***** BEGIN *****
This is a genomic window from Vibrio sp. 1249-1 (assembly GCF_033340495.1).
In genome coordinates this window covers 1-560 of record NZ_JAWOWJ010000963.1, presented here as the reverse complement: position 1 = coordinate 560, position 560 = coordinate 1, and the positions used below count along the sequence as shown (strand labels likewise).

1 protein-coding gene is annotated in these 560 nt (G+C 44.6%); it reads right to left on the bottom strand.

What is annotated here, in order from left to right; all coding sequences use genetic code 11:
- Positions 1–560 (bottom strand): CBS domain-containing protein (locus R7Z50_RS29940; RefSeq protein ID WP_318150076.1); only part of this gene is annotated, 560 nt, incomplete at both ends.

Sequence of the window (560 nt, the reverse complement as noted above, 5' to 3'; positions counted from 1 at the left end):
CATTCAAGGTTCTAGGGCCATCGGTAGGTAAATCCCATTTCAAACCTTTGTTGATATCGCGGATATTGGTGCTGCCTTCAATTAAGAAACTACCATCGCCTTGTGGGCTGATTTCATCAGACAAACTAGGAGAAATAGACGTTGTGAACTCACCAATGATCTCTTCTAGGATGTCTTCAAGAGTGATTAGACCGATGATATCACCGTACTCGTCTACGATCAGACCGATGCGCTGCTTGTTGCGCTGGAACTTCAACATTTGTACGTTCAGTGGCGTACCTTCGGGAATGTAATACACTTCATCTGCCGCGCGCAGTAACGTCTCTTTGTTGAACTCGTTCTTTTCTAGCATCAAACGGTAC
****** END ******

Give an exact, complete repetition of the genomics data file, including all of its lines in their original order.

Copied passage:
This is a genomic window from Vibrio sp. 1249-1 (assembly GCF_033340495.1).
In genome coordinates this window covers 1-560 of record NZ_JAWOWJ010000963.1, presented here as the reverse complement: position 1 = coordinate 560, position 560 = coordinate 1, and the positions used below count along the sequence as shown (strand labels likewise).

1 protein-coding gene is annotated in these 560 nt (G+C 44.6%); it reads right to left on the bottom strand.

What is annotated here, in order from left to right; all coding sequences use genetic code 11:
- Positions 1–560 (bottom strand): CBS domain-containing protein (locus R7Z50_RS29940; RefSeq protein ID WP_318150076.1); only part of this gene is annotated, 560 nt, incomplete at both ends.

Sequence of the window (560 nt, the reverse complement as noted above, 5' to 3'; positions counted from 1 at the left end):
CATTCAAGGTTCTAGGGCCATCGGTAGGTAAATCCCATTTCAAACCTTTGTTGATATCGCGGATATTGGTGCTGCCTTCAATTAAGAAACTACCATCGCCTTGTGGGCTGATTTCATCAGACAAACTAGGAGAAATAGACGTTGTGAACTCACCAATGATCTCTTCTAGGATGTCTTCAAGAGTGATTAGACCGATGATATCACCGTACTCGTCTACGATCAGACCGATGCGCTGCTTGTTGCGCTGGAACTTCAACATTTGTACGTTCAGTGGCGTACCTTCGGGAATGTAATACACTTCATCTGCCGCGCGCAGTAACGTCTCTTTGTTGAACTCGTTCTTTTCTAGCATCAAACGGTAC